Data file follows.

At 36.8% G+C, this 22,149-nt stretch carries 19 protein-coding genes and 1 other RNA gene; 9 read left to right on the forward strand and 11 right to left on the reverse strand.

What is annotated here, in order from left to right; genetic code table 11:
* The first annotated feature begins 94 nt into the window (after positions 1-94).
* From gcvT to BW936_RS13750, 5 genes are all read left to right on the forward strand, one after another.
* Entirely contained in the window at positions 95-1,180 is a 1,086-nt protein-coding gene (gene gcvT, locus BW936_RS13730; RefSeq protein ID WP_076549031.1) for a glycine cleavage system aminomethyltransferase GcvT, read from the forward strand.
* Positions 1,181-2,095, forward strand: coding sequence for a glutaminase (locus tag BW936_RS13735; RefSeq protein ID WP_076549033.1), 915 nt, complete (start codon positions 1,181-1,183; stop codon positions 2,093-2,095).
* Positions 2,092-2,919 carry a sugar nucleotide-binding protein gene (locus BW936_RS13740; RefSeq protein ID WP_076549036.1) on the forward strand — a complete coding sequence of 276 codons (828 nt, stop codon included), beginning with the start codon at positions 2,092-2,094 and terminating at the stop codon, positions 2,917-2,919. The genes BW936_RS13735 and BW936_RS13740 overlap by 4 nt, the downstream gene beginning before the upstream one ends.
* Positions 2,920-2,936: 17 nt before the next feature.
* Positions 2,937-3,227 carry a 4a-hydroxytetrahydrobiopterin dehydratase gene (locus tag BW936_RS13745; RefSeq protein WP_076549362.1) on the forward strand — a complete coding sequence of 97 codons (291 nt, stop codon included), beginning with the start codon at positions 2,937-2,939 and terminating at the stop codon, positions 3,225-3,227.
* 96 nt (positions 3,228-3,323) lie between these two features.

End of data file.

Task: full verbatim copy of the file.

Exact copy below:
At 36.8% G+C, this 22,149-nt stretch carries 19 protein-coding genes and 1 other RNA gene; 9 read left to right on the forward strand and 11 right to left on the reverse strand.

What is annotated here, in order from left to right; genetic code table 11:
* The first annotated feature begins 94 nt into the window (after positions 1-94).
* From gcvT to BW936_RS13750, 5 genes are all read left to right on the forward strand, one after another.
* Entirely contained in the window at positions 95-1,180 is a 1,086-nt protein-coding gene (gene gcvT, locus BW936_RS13730; RefSeq protein ID WP_076549031.1) for a glycine cleavage system aminomethyltransferase GcvT, read from the forward strand.
* Positions 1,181-2,095, forward strand: coding sequence for a glutaminase (locus tag BW936_RS13735; RefSeq protein ID WP_076549033.1), 915 nt, complete (start codon positions 1,181-1,183; stop codon positions 2,093-2,095).
* Positions 2,092-2,919 carry a sugar nucleotide-binding protein gene (locus BW936_RS13740; RefSeq protein ID WP_076549036.1) on the forward strand — a complete coding sequence of 276 codons (828 nt, stop codon included), beginning with the start codon at positions 2,092-2,094 and terminating at the stop codon, positions 2,917-2,919. The genes BW936_RS13735 and BW936_RS13740 overlap by 4 nt, the downstream gene beginning before the upstream one ends.
* Positions 2,920-2,936: 17 nt before the next feature.
* Positions 2,937-3,227 carry a 4a-hydroxytetrahydrobiopterin dehydratase gene (locus tag BW936_RS13745; RefSeq protein WP_076549362.1) on the forward strand — a complete coding sequence of 97 codons (291 nt, stop codon included), beginning with the start codon at positions 2,937-2,939 and terminating at the stop codon, positions 3,225-3,227.
* 96 nt (positions 3,228-3,323) lie between these two features.